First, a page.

Preparing to embark

Trip Start Sep 17, 2007
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Trip End Oct 08, 2008


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Flag of Indonesia  ,
Thursday, May 15, 2008

We left our little island haven early in the morning.  For some reason they've timed the only boat departure for an hour before restaurants start serving breakfast.  Bummer.  But it was another lovely ride to big Lombok. 

At the shore we all piled off the boat and walked to the bus stop to catch the connecting Perama bus to Sengiggi.  Lucky for us there was someone who knew where he was going, and we just followed, but Perama, and I assume others, don't offer a guide of any sort.  If you're in the same situation you can hire a horse cart to take you the short jaunt.  That's a lovely thing about the Gilis especially, but also Lombok to an extent - horse carts are the main form of transportation.  On the Gilis there are no motorized vehicles, and way up in north Lombok there aren't a lot. 

The Perama bus dropped us at the Perama office in Sengiggi, and while Travis went about confirming our cruise (our reason for coming to the town), I went hotel hunting.  It's unfortunate when people tell you a room costs 150,000 rupiah like it's a good price.  We were hoping that Indonesia would be way cheap, but prices seem to have doubled everywhere.  Eventually we found a nice little place for 75,000 and crashed. 

While there are various places to visit around Sengiggi if you have the transport and inclination, Travis and I decided that our Sengiggi activities would be limited to watching the sunset over Bali.  Apparently it's the thing to do.  So we made our way to the beach an hour before sunset.  After Gili Trawagnan it was a bit of overload, and not the cleanest, but we settled in and looked out at...nothing.  Bali was enshrouded in clouds.  And for the fleeting moment that the clouds let the volcano Gunug Agung peek though I missed my photo op.  So we had a pleasant time, but not a terribly satisfying one.  Ah well, we've been lucky with sunsets so far.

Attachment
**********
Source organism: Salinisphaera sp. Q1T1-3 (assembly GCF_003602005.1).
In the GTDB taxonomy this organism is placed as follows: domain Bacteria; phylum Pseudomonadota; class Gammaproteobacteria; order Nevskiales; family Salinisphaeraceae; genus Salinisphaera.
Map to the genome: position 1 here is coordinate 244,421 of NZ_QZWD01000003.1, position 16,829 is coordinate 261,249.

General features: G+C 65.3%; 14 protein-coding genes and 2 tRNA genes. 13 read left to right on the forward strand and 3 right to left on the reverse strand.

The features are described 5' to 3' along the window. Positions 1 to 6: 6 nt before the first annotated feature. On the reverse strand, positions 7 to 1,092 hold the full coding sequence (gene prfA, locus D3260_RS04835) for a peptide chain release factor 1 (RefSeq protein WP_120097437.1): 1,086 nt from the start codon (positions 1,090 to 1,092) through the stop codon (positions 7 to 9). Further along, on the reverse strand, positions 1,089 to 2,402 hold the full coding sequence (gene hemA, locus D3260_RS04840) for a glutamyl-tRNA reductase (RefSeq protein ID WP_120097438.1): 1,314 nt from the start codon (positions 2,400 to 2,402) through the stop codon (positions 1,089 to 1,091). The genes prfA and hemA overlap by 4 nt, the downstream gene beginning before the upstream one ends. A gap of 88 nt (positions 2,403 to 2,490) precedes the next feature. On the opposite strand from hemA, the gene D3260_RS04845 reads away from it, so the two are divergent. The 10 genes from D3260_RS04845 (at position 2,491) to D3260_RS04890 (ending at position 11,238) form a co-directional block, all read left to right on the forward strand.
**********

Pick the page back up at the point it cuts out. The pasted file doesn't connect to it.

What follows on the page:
On our way back I couldn't resist a dinner offer made to me.  There wasn't anyone at the restaurant and it seemed the guy was so desperate for customers that he offered us a free cocktail and free dessert.  This is my problem.  If I see an empty restaurant I'm not likely to think, "Hmm, people probably aren't there because it's not very good."  Rather, I think, "Oh, man, I have to help these guys out."  I mean, what if the restaurant just opened?  This is actually a beef I've got with LP.  People go places because they're in there, but usually with restaurants there's no need unless it's really something special or culturally distinct (so far this has been limited to Vietnam).  If you're smart about what you eat it doesn't really matter where.  Ergo I prefer to avoid this section of LP. 

Our dinner was delicious.  We spent a bit more than usual, but where can you buy a four dollar grilled fish?  Indonesia.  And the cocktails and dessert were simple concoctions not too expensive, so it really ended up being more of a set menu than a desperate attempt.  As I said, it was excellent food.  I think it was just on the wrong side of the road.  When travelling you may realized that in some respects, location is everything.  And our waiter was fun.  His name was Paulo and he was from Flores (Flores was colonized by Portuguese, so many people there have more Western names), so he told us all about it when we mentioned we were on our way there.  Then we had a pleasant walk home. 

Sengiggi wasn't much, but it was certainly a pleasant rest. 

Erin
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